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Old 28-05-2015, 21:43   #16
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Re: Which Dinghy

Have you considered a small aluminum fishing boat? A good used 10-12 footer seems to be going for way less than $1000. With a budget of $3500, you could then buy a decent outboard. The only problem of course is whether you can fit the boat on deck. We carried a 12 RIB on the foredeck of our 46 foot monohull with room to spare.
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Old 28-05-2015, 22:45   #17
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Re: Which Dinghy

Porta Bote Speed?

Every dinghy is a compromise.

We all want or value different things.

For me, the Porta Bote has some characteristics I find appealing.

It folds flat to a thin shape.
Some have lasted for years with minimal maintenance.
They can be rowed. Looking at videos showing them rowed, they appear to do so better than average for a dinghy.
The hull materials are not easily damaged (scrapes on rocky beaches).

I do not intend to use the Porta Bote for SCUBA diving. But, from reading what others have written in other threads, (search for other threads containing the term Porta Bote, there are ways to get in the boat from the water (over the side).
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Porta Bote Speed?
Here is a PortaBote (12ft) with 9.8 HP 2 stroke. With one man, the GPS shows it going 19 MPH!



In the comments for that video, the video producer wrote:
"The boat is is 12' and the outboard is a 2 stroke and weighs 58 lbs so its not too heavy.

I do also have a 5 hp outboard for when I go to smaller lakes and it planes fine with me and my wife and I can hit around 14 mph.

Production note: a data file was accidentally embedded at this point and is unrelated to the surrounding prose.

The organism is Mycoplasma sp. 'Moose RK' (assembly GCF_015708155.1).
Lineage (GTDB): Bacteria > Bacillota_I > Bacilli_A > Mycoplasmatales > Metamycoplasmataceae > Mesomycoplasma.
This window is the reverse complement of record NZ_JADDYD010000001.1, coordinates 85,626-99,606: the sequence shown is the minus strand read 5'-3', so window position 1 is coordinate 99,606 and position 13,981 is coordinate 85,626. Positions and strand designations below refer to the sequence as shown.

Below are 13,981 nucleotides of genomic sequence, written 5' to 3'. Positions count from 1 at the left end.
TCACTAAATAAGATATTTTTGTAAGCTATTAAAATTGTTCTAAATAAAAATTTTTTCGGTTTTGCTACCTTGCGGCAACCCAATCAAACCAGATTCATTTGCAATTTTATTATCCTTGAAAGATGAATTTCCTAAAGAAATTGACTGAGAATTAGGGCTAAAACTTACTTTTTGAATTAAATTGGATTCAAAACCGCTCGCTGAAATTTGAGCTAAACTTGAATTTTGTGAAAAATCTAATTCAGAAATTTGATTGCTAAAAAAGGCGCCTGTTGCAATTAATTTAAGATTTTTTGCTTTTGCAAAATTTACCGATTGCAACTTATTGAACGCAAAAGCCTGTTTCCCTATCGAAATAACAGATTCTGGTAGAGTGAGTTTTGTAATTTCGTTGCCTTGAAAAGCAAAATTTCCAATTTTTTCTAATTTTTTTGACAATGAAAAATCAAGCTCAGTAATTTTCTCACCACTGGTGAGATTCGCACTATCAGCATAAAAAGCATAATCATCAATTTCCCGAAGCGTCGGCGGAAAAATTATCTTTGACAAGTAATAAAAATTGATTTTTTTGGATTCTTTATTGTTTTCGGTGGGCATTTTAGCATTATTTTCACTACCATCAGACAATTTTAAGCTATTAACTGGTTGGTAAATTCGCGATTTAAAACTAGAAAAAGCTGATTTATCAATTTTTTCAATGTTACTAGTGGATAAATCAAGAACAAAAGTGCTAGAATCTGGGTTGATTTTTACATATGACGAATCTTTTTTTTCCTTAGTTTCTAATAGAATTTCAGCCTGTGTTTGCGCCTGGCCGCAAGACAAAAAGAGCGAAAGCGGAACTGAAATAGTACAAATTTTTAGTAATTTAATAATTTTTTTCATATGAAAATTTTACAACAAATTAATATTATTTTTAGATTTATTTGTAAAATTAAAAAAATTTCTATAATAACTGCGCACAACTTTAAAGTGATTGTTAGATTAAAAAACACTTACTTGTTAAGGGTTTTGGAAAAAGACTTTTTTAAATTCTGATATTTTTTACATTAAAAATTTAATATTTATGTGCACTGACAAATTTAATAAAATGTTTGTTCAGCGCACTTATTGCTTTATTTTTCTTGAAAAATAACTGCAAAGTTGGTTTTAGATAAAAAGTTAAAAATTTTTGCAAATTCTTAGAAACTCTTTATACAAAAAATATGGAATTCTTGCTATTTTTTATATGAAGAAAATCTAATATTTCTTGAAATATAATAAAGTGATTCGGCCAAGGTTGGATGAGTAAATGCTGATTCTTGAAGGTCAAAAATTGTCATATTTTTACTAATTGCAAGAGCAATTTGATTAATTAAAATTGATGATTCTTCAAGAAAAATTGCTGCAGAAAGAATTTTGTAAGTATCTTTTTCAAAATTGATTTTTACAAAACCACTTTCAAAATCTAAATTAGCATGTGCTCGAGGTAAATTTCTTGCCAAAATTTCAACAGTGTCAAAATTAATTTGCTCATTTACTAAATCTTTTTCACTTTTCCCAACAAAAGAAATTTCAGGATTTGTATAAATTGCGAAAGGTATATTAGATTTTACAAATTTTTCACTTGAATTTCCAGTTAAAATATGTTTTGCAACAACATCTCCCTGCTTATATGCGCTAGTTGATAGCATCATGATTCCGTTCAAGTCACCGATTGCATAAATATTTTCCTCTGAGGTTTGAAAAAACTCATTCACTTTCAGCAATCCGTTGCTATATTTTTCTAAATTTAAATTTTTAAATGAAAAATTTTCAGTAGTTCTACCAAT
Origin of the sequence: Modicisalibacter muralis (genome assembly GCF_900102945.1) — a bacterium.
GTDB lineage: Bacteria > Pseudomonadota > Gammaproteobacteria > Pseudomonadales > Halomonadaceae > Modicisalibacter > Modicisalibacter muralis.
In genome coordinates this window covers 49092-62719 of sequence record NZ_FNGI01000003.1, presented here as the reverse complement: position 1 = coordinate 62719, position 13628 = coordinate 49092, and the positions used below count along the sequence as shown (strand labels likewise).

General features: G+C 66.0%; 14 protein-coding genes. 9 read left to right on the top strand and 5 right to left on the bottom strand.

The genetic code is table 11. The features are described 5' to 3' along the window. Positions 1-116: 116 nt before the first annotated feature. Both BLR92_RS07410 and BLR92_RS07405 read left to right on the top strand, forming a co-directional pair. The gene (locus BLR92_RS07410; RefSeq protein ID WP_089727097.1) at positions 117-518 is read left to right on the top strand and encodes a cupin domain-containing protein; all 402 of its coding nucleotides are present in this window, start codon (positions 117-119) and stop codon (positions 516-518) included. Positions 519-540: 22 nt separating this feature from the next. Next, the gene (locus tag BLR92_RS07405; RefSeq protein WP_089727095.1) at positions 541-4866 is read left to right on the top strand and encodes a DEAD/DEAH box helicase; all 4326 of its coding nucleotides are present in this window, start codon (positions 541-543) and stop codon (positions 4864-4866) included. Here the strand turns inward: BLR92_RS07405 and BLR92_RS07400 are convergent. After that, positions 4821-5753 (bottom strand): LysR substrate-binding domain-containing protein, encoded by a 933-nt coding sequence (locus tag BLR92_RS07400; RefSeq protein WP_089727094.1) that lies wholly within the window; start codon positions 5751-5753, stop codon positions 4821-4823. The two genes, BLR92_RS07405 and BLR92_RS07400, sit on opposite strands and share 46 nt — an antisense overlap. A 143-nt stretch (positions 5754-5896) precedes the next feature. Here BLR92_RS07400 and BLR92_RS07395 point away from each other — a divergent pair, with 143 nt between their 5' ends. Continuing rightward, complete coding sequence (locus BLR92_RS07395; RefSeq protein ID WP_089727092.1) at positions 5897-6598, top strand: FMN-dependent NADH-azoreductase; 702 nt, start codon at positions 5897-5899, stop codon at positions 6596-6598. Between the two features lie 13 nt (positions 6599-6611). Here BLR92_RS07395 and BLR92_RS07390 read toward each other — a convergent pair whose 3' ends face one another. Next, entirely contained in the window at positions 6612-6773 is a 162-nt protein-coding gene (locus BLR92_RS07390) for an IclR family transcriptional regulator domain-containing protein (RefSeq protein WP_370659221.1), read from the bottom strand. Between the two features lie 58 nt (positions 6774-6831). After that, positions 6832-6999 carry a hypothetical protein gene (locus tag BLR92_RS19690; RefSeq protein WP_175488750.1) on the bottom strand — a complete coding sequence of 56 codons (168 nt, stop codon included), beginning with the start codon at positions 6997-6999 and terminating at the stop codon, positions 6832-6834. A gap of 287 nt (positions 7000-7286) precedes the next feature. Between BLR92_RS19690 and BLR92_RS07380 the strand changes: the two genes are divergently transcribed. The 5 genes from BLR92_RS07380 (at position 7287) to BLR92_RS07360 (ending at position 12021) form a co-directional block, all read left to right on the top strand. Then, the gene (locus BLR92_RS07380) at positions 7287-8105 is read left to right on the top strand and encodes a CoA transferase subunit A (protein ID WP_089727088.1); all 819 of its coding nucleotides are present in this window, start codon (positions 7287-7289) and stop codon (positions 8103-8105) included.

I would guess with the Suzuki 6.6 hp you should be able to plane and hit around 10 mph with 3 people."
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Here is a PortaBote (14 ft) with 8 HP 4 stroke.

Moving fast enough for me, with two men in the boat.



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Here is another PortaBote (14 ft) with 9.8 HP 4 stroke.

Moving fast enough for me, with two men in the boat plus fishing gear (cooler).



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Here is another PortaBote using a 6 hp motor (one fisherman) and he only goes half throttle, looks fast enough to me.
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Old 29-05-2015, 01:36   #18
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Re: Which Dinghy

Have a look at some of the rotomounded poly dingys. They are tough and pretty well unsinkable but are a little bit heavy.
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Old 31-05-2015, 22:50   #19
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Re: Which Dinghy

II
Quote:
Originally Posted by travellerw View Post
No I own a very crappy Yamaha 5hp, but 9.9hp are common enough to pick one up pretty cheap.

As to the comment on the port-a-boat zipping along. Maybe your idea of zipping is different then mine. The ones I have seen are not fast at all, especially with adults.

People are drawn to the Walker bay for 3 reasons.
1. PRICE
2. Capacity, it can hold a lot for the weight.
3. Stability. With the tubes its pretty stable.

The problem with a RIB is the price. IMHO they are overpriced for what they are. 6-8K plus motor is not affordable.
4 light weight
5 it's a sailing dinghy ++for kids
6 it's rowable
7 moves easily with low horsepower
8 it's chafe resistance (against rocks) is it's achilles heel. But depending on your definition they're very tough.